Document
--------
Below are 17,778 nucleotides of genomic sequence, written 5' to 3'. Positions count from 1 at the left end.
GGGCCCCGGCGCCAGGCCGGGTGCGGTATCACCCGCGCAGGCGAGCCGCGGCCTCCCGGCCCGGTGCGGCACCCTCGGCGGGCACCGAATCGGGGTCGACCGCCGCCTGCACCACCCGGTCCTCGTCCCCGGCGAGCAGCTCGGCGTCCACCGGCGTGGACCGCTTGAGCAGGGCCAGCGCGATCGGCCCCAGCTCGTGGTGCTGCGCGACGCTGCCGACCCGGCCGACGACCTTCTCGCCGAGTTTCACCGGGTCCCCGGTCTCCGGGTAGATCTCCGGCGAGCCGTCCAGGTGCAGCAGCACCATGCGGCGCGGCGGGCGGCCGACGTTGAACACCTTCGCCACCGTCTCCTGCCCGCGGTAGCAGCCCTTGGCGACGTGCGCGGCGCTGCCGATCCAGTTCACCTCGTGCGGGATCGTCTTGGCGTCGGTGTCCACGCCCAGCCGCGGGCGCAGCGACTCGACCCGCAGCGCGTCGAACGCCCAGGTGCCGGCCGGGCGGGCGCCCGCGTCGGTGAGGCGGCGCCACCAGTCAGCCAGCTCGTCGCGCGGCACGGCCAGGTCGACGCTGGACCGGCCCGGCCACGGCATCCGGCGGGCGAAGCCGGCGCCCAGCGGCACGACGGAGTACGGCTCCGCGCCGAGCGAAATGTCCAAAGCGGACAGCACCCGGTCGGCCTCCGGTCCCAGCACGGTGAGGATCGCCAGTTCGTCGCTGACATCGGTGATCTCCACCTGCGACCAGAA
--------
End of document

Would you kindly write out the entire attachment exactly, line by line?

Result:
Below are 17,778 nucleotides of genomic sequence, written 5' to 3'. Positions count from 1 at the left end.
GGGCCCCGGCGCCAGGCCGGGTGCGGTATCACCCGCGCAGGCGAGCCGCGGCCTCCCGGCCCGGTGCGGCACCCTCGGCGGGCACCGAATCGGGGTCGACCGCCGCCTGCACCACCCGGTCCTCGTCCCCGGCGAGCAGCTCGGCGTCCACCGGCGTGGACCGCTTGAGCAGGGCCAGCGCGATCGGCCCCAGCTCGTGGTGCTGCGCGACGCTGCCGACCCGGCCGACGACCTTCTCGCCGAGTTTCACCGGGTCCCCGGTCTCCGGGTAGATCTCCGGCGAGCCGTCCAGGTGCAGCAGCACCATGCGGCGCGGCGGGCGGCCGACGTTGAACACCTTCGCCACCGTCTCCTGCCCGCGGTAGCAGCCCTTGGCGACGTGCGCGGCGCTGCCGATCCAGTTCACCTCGTGCGGGATCGTCTTGGCGTCGGTGTCCACGCCCAGCCGCGGGCGCAGCGACTCGACCCGCAGCGCGTCGAACGCCCAGGTGCCGGCCGGGCGGGCGCCCGCGTCGGTGAGGCGGCGCCACCAGTCAGCCAGCTCGTCGCGCGGCACGGCCAGGTCGACGCTGGACCGGCCCGGCCACGGCATCCGGCGGGCGAAGCCGGCGCCCAGCGGCACGACGGAGTACGGCTCCGCGCCGAGCGAAATGTCCAAAGCGGACAGCACCCGGTCGGCCTCCGGTCCCAGCACGGTGAGGATCGCCAGTTCGTCGCTGACATCGGTGATCTCCACCTGCGACCAGAA